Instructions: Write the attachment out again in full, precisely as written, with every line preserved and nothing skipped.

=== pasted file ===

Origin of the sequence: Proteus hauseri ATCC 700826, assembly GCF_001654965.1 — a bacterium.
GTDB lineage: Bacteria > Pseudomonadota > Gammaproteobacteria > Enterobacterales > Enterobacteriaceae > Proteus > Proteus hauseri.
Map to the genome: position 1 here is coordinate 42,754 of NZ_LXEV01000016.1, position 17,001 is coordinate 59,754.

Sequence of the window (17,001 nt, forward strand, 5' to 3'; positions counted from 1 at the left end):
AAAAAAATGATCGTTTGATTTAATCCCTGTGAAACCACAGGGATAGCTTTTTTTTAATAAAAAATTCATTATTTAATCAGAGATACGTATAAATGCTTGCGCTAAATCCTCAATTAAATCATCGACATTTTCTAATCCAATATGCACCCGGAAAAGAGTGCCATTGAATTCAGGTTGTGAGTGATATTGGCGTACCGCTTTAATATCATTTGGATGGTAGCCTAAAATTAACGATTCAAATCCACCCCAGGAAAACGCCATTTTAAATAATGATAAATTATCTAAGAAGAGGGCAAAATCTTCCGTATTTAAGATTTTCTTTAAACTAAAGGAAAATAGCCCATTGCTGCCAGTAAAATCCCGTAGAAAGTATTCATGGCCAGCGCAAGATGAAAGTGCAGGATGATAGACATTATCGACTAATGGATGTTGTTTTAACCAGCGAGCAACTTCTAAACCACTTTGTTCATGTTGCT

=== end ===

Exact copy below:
Origin of the sequence: Proteus hauseri ATCC 700826, assembly GCF_001654965.1 — a bacterium.
GTDB lineage: Bacteria > Pseudomonadota > Gammaproteobacteria > Enterobacterales > Enterobacteriaceae > Proteus > Proteus hauseri.
Map to the genome: position 1 here is coordinate 42,754 of NZ_LXEV01000016.1, position 17,001 is coordinate 59,754.

Sequence of the window (17,001 nt, forward strand, 5' to 3'; positions counted from 1 at the left end):
AAAAAAATGATCGTTTGATTTAATCCCTGTGAAACCACAGGGATAGCTTTTTTTTAATAAAAAATTCATTATTTAATCAGAGATACGTATAAATGCTTGCGCTAAATCCTCAATTAAATCATCGACATTTTCTAATCCAATATGCACCCGGAAAAGAGTGCCATTGAATTCAGGTTGTGAGTGATATTGGCGTACCGCTTTAATATCATTTGGATGGTAGCCTAAAATTAACGATTCAAATCCACCCCAGGAAAACGCCATTTTAAATAATGATAAATTATCTAAGAAGAGGGCAAAATCTTCCGTATTTAAGATTTTCTTTAAACTAAAGGAAAATAGCCCATTGCTGCCAGTAAAATCCCGTAGAAAGTATTCATGGCCAGCGCAAGATGAAAGTGCAGGATGATAGACATTATCGACTAATGGATGTTGTTTTAACCAGCGAGCAACTTCTAAACCACTTTGTTCATGTTGCT